during TM practice, indicating improved communication between the prefrontal cortex and other parts of the brain.

      When a person transcends during meditation
      (goes beyond the active levels of the mind),
      the experience is commonly reported as a
      state of deep silence and inner wakefulness,
      without particular qualities or attributes --
      just pure consciousness. According to research
      studies, such as the previously mentioned
      study in Cognitive Processing, it is this
      'transcendental' experience that creates
      the more efficient, integrated brain functioning
      seen during TM practice. While focused
      attention and other mental processes activate
      local brain areas, the experience of transcending
      activates the whole brain, enabling different
      parts of the brain to function together better as a whole.

      Helping kids grow healthier brains
      Fortunately, transcending is easy -- we're
      hardwired for it. With proper instruction
      and right practice, anyone can do it, including
      students with ADHD. Experiencing the quiet,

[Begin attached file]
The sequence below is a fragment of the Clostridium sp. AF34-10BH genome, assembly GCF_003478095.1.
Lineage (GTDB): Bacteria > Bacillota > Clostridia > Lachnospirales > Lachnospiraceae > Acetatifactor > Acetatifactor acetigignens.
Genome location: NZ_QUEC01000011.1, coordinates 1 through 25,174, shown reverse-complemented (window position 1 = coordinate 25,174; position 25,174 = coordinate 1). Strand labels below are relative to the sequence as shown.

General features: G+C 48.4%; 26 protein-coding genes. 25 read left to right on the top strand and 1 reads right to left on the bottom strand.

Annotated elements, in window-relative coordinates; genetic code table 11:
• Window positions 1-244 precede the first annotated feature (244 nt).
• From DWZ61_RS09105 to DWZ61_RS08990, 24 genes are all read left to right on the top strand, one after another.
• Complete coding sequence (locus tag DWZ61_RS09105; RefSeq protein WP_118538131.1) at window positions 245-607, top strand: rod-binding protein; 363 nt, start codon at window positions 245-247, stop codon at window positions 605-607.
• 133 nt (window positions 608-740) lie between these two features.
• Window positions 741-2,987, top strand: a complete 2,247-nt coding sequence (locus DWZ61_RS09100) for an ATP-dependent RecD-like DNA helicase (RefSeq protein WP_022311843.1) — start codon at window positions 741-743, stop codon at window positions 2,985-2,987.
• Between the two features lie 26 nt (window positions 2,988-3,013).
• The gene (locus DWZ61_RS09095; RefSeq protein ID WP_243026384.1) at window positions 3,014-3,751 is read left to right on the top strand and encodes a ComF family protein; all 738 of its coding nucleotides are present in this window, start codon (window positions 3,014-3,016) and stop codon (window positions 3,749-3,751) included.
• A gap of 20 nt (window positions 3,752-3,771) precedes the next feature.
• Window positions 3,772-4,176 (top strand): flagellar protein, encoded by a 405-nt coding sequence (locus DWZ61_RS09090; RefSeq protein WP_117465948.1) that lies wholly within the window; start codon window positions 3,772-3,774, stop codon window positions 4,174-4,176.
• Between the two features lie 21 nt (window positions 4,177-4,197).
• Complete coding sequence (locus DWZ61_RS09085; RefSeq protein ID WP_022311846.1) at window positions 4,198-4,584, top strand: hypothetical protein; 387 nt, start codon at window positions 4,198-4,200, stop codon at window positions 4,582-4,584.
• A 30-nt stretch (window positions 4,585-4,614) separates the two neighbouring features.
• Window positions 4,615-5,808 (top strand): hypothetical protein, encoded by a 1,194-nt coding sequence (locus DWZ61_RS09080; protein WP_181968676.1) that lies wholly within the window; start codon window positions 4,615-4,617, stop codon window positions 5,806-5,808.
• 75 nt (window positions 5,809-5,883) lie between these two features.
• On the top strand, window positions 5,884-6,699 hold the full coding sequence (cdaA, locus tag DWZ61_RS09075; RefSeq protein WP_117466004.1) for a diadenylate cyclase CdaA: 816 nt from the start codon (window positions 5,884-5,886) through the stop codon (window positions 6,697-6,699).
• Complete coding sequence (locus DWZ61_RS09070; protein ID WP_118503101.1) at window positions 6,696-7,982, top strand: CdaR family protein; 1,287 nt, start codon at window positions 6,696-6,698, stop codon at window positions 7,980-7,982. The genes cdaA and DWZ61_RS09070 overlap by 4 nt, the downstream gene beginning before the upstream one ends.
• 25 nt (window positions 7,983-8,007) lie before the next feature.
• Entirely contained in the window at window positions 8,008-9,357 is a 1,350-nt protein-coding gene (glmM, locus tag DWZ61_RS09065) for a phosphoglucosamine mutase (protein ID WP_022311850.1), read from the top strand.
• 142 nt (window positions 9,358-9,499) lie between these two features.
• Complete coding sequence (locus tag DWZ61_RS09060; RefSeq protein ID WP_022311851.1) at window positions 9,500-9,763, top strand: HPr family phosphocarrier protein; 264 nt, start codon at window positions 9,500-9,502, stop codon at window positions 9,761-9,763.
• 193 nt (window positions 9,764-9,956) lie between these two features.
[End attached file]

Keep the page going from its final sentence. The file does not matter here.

transcendental field of orderliness deep within
      the mind doesn't mean conjuring up a new outlook
      on life or accepting new beliefs, nor does it
      require an attitude change. It's a natural,
      universal experience that produces a healthy
      response in the brain.

      With help from the David Lynch Foundation
      and other private benefactors, thousands of
      at-risk students are now learning meditation
      during structured, in-school programs around
      the world. Researchers monitoring the results
      are finding that meditation improves learning
      ability, memory, creativity and IQ. Findings
      such as these may be opening a new frontier
      of research -- establishing an expanded,
      more enlightened view about what is possible
      for the human brain.
      ----------------------------------------------------------------------This is being shared for non-commercial use only and thus is under the provisions of the Fair Use Statutes.